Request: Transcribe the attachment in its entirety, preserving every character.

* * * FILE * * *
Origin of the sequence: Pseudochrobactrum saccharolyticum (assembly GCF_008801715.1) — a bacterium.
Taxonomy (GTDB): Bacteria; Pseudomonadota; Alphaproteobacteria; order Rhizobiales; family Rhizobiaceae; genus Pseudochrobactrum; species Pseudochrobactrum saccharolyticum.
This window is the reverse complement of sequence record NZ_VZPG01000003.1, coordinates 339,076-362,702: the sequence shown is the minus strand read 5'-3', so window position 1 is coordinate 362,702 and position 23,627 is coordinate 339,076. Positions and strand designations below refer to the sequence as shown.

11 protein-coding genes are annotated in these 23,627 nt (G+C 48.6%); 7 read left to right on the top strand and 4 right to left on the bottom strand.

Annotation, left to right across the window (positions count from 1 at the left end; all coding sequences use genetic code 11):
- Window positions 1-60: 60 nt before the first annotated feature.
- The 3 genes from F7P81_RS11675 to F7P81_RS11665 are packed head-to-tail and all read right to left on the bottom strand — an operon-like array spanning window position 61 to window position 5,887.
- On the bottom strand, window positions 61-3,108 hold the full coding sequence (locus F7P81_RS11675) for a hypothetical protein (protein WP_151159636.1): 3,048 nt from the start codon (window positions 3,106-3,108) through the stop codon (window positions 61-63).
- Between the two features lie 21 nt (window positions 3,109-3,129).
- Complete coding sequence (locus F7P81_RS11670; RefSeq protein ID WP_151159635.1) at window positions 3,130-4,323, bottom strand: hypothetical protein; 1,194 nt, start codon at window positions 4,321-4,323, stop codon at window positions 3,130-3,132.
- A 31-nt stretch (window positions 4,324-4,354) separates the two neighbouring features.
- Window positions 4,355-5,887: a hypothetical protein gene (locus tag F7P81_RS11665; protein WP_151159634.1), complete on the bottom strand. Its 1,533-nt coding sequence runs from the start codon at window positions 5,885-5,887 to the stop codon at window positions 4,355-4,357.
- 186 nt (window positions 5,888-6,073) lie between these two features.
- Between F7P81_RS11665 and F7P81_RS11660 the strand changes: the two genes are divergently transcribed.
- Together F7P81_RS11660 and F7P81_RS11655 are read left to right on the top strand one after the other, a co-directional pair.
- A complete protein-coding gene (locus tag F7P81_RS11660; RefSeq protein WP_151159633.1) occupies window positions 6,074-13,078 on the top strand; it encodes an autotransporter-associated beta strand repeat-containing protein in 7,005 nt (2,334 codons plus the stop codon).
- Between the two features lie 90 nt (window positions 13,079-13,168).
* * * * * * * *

Origin of the sequence: Pseudochrobactrum saccharolyticum (assembly GCF_008801715.1) — a bacterium.
Taxonomy (GTDB): Bacteria; Pseudomonadota; Alphaproteobacteria; order Rhizobiales; family Rhizobiaceae; genus Pseudochrobactrum; species Pseudochrobactrum saccharolyticum.
This window is the reverse complement of sequence record NZ_VZPG01000003.1, coordinates 339,076-362,702: the sequence shown is the minus strand read 5'-3', so window position 1 is coordinate 362,702 and position 23,627 is coordinate 339,076. Positions and strand designations below refer to the sequence as shown.

11 protein-coding genes are annotated in these 23,627 nt (G+C 48.6%); 7 read left to right on the top strand and 4 right to left on the bottom strand.

Annotation, left to right across the window (positions count from 1 at the left end; all coding sequences use genetic code 11):
- Window positions 1-60: 60 nt before the first annotated feature.
- The 3 genes from F7P81_RS11675 to F7P81_RS11665 are packed head-to-tail and all read right to left on the bottom strand — an operon-like array spanning window position 61 to window position 5,887.
- On the bottom strand, window positions 61-3,108 hold the full coding sequence (locus F7P81_RS11675) for a hypothetical protein (protein WP_151159636.1): 3,048 nt from the start codon (window positions 3,106-3,108) through the stop codon (window positions 61-63).
- Between the two features lie 21 nt (window positions 3,109-3,129).
- Complete coding sequence (locus F7P81_RS11670; RefSeq protein ID WP_151159635.1) at window positions 3,130-4,323, bottom strand: hypothetical protein; 1,194 nt, start codon at window positions 4,321-4,323, stop codon at window positions 3,130-3,132.
- A 31-nt stretch (window positions 4,324-4,354) separates the two neighbouring features.
- Window positions 4,355-5,887: a hypothetical protein gene (locus tag F7P81_RS11665; protein WP_151159634.1), complete on the bottom strand. Its 1,533-nt coding sequence runs from the start codon at window positions 5,885-5,887 to the stop codon at window positions 4,355-4,357.
- 186 nt (window positions 5,888-6,073) lie between these two features.
- Between F7P81_RS11665 and F7P81_RS11660 the strand changes: the two genes are divergently transcribed.
- Together F7P81_RS11660 and F7P81_RS11655 are read left to right on the top strand one after the other, a co-directional pair.
- A complete protein-coding gene (locus tag F7P81_RS11660; RefSeq protein WP_151159633.1) occupies window positions 6,074-13,078 on the top strand; it encodes an autotransporter-associated beta strand repeat-containing protein in 7,005 nt (2,334 codons plus the stop codon).
- Between the two features lie 90 nt (window positions 13,079-13,168).